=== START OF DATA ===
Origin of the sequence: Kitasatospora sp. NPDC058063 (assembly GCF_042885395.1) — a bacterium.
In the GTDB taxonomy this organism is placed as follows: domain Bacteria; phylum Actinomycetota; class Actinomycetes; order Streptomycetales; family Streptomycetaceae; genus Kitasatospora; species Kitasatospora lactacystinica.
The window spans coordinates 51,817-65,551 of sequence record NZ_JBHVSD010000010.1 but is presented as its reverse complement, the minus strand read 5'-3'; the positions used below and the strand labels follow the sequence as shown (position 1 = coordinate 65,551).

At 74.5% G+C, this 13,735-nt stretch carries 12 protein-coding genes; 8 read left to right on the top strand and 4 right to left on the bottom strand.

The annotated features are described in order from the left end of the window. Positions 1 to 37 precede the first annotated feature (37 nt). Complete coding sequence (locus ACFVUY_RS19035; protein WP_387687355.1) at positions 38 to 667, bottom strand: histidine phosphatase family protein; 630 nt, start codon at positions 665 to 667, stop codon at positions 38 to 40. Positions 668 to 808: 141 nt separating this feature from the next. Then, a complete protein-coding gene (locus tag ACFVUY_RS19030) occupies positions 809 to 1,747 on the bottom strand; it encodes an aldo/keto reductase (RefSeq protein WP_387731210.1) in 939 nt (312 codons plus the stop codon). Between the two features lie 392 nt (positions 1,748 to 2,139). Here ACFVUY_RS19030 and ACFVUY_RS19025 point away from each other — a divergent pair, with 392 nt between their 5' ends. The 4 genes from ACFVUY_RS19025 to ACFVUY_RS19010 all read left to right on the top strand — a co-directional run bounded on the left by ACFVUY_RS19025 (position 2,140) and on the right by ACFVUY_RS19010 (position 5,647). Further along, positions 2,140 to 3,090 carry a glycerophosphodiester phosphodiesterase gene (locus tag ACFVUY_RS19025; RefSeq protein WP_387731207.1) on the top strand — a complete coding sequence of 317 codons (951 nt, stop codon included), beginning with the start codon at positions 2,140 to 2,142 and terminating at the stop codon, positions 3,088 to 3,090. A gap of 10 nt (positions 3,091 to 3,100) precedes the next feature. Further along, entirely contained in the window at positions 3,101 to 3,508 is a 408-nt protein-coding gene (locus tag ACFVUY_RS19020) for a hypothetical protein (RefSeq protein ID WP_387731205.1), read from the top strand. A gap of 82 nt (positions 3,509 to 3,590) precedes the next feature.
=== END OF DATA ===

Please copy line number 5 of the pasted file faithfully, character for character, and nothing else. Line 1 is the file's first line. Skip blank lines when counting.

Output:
The annotated features are described in order from the left end of the window. Positions 1 to 37 precede the first annotated feature (37 nt). Complete coding sequence (locus ACFVUY_RS19035; protein WP_387687355.1) at positions 38 to 667, bottom strand: histidine phosphatase family protein; 630 nt, start codon at positions 665 to 667, stop codon at positions 38 to 40. Positions 668 to 808: 141 nt separating this feature from the next. Then, a complete protein-coding gene (locus tag ACFVUY_RS19030) occupies positions 809 to 1,747 on the bottom strand; it encodes an aldo/keto reductase (RefSeq protein WP_387731210.1) in 939 nt (312 codons plus the stop codon). Between the two features lie 392 nt (positions 1,748 to 2,139). Here ACFVUY_RS19030 and ACFVUY_RS19025 point away from each other — a divergent pair, with 392 nt between their 5' ends. The 4 genes from ACFVUY_RS19025 to ACFVUY_RS19010 all read left to right on the top strand — a co-directional run bounded on the left by ACFVUY_RS19025 (position 2,140) and on the right by ACFVUY_RS19010 (position 5,647). Further along, positions 2,140 to 3,090 carry a glycerophosphodiester phosphodiesterase gene (locus tag ACFVUY_RS19025; RefSeq protein WP_387731207.1) on the top strand — a complete coding sequence of 317 codons (951 nt, stop codon included), beginning with the start codon at positions 2,140 to 2,142 and terminating at the stop codon, positions 3,088 to 3,090. A gap of 10 nt (positions 3,091 to 3,100) precedes the next feature. Further along, entirely contained in the window at positions 3,101 to 3,508 is a 408-nt protein-coding gene (locus tag ACFVUY_RS19020) for a hypothetical protein (RefSeq protein ID WP_387731205.1), read from the top strand. A gap of 82 nt (positions 3,509 to 3,590) precedes the next feature.